What are microplastics?
Small pieces of plastic that are 5 millimeters or less in size are called “microplastics.” They end up in our water systems and in our consumable seafood sources via improper or inconsiderate waste disposal. These particles of plastic can come from plastic items as well as packaging. Another source of these microplastics are the little bits used in exfoliating body scrubs and face washes as well as in some toothpastes. They can be consumed by humans via food and water but also via inhalation because microplastics can be in the air as well. The reason they infiltrate human consumption is because of their size. They are so tiny that they’re able to move easily through water filtration systems. This is how they end up being harmful to marine life and damaging oceans and great lakes.
What did Fionn Ferreira do?
According to Alisha Ebrahimji for CNN, “in the presence of water, ferrofluids — nontoxic magnetic liquids made up of oil and magnetite, an iron- based rock mineral — attract the microplastics because both have similar properties. For his project, Fionn Ferreira added oil and magnetite to water and mixed in a solution emulating plastic waste in the ocean. When the microplastics latched on to the ferrofluids, Ferreira dipped a magnet into the solution three times to remove both substances, leaving clear water.”
How does it matter to FMCG?
This is important because of packaging and food quality.
Microplastics in the air we breathe as well as in the food and water we consume can be, in some , attributed to the packaging of products. The majority of goods in the fast moving consumer goods space is packaged in a plastic or synthetic material of some sort.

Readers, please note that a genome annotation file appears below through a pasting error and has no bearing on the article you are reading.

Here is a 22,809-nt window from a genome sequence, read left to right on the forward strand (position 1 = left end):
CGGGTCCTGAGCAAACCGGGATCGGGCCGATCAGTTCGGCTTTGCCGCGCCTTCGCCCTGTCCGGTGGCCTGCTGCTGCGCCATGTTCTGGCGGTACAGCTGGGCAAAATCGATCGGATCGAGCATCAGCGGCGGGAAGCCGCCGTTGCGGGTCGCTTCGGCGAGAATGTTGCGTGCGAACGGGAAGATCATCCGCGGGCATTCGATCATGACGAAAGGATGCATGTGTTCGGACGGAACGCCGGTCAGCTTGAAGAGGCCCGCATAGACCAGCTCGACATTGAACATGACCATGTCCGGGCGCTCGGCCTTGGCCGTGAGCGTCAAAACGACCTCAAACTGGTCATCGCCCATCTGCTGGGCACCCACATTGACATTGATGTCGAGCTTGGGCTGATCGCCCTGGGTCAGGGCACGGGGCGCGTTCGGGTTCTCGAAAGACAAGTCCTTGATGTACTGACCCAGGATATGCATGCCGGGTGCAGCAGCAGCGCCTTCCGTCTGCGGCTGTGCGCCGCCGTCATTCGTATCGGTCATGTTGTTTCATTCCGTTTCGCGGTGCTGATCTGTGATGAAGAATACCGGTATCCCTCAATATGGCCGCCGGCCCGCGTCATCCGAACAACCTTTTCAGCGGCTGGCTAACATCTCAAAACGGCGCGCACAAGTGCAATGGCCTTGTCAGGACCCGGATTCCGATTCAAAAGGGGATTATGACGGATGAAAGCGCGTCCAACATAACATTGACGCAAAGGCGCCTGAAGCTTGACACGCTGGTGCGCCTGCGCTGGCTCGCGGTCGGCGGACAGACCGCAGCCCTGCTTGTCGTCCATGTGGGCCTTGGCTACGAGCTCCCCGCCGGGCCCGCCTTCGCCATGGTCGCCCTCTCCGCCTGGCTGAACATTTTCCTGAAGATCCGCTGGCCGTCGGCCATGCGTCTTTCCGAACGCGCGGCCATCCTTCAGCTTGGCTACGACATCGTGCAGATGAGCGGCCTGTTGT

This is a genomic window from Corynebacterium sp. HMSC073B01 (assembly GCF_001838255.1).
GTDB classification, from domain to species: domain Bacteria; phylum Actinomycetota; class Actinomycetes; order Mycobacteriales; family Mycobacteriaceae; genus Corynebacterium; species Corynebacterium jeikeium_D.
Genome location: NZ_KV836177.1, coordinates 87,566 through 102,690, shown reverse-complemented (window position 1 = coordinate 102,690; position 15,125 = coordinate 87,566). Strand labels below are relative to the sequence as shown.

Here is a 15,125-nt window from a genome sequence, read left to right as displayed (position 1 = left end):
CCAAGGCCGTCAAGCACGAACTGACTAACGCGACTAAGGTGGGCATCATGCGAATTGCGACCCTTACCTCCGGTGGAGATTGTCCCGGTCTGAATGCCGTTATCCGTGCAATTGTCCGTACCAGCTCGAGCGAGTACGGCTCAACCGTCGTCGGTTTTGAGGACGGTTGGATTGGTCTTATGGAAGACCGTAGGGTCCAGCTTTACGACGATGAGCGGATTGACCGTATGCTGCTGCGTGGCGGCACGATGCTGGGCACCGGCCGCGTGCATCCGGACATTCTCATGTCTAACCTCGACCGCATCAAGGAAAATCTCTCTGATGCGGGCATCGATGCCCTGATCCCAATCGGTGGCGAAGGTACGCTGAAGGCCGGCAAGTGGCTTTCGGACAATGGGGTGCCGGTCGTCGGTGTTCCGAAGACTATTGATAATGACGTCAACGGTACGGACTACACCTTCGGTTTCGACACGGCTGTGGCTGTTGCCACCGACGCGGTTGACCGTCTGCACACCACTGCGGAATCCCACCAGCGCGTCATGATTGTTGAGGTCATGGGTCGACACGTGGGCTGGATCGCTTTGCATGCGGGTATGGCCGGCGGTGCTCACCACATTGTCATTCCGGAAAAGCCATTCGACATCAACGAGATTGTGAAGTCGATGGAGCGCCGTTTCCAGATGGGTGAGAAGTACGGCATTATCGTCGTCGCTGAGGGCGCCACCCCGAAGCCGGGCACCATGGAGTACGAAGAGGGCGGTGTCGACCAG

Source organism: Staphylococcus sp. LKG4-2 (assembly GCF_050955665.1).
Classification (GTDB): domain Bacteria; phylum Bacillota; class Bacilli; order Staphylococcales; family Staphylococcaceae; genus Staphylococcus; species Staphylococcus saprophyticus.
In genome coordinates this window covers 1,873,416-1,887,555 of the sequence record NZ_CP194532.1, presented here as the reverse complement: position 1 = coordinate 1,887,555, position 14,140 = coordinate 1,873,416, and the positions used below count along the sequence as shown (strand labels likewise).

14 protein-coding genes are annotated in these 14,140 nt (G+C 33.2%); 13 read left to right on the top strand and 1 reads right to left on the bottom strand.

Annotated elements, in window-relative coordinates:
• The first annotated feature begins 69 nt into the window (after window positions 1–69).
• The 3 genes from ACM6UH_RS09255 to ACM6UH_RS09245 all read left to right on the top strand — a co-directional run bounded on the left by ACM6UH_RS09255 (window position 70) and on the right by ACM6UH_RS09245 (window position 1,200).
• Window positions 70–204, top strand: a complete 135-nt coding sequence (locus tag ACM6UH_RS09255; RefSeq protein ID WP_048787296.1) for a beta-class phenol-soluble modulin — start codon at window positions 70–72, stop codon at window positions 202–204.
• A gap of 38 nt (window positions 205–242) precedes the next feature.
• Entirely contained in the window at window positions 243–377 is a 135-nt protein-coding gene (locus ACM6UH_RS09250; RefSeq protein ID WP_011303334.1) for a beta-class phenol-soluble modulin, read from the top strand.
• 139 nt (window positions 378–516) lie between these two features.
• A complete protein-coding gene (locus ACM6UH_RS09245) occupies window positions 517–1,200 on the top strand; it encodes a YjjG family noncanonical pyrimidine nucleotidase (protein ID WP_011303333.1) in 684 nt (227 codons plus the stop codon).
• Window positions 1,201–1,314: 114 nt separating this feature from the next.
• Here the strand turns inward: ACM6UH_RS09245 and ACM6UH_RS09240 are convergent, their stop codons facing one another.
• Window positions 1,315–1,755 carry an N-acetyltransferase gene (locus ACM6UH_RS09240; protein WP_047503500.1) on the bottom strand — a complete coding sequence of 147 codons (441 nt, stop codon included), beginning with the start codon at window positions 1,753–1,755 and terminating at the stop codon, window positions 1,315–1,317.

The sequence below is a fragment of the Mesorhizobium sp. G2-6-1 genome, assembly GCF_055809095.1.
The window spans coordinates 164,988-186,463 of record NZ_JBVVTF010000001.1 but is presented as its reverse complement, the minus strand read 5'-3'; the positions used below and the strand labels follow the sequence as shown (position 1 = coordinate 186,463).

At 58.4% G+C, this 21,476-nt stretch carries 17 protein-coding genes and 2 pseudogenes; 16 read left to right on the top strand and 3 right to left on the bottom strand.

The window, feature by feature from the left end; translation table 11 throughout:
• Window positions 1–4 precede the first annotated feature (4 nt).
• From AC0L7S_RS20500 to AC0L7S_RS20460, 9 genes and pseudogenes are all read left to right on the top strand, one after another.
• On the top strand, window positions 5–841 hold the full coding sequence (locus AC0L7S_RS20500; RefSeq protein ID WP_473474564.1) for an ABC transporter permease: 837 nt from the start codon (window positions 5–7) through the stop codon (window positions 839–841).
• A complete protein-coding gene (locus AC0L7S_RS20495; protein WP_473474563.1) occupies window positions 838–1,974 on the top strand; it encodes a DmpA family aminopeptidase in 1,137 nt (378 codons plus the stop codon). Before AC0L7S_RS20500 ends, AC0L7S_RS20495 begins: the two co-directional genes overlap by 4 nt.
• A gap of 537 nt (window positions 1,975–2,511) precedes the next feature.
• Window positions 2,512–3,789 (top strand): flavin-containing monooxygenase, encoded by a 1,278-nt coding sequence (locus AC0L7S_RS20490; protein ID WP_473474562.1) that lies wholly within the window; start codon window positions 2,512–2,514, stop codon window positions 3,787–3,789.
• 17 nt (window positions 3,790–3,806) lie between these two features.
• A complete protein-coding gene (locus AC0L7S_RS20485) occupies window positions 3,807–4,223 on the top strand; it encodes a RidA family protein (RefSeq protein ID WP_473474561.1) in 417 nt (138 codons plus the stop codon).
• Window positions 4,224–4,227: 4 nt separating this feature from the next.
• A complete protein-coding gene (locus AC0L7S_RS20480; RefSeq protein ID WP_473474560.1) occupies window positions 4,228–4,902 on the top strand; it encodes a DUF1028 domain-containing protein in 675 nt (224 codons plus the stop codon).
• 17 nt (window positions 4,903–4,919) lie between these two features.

We have seen alternative packaging trend recently. This will act to reduce some of the microplastics being poured into our environment everyday. The reluctance to change is in the bottom line. Manufacturers of goods are attempting to use biodegradable plastics, plastic alternatives made from plants and less packaging overall in order to combat this problem, but it is difficult because research, innovation, supply chain changes, and eco-focused initiatives all cost money. Many companies would choose to reduce the environmental harm they contribute to the environment, but the monetary repercussions can be a deterrent. We predict that eventually and steadily, in much of the packaging you see, an attempt to decrease the impact it has on the environment will be evident.
Yes, packaging’s composition will have to be reconsidered, but it’s not the only element that will have to be reconsidered. The other element of packaging that will have to be reassessed is in branding. On top of that, the content of the item being packaged may have to change. Many of personal care products containing the plastic bits will then have to change their formulas.The microplastics associated with the glitter and microbeads found in exfoliants and toothpaste are also in jeopardy due to their environmental impact. As the industry moved forward, the necessity of these items will likely be examined.
We want to know how you think microplastics will be factored into the production and packing of products in the future. Send us a message or comment here and let us know how your industry will be affected!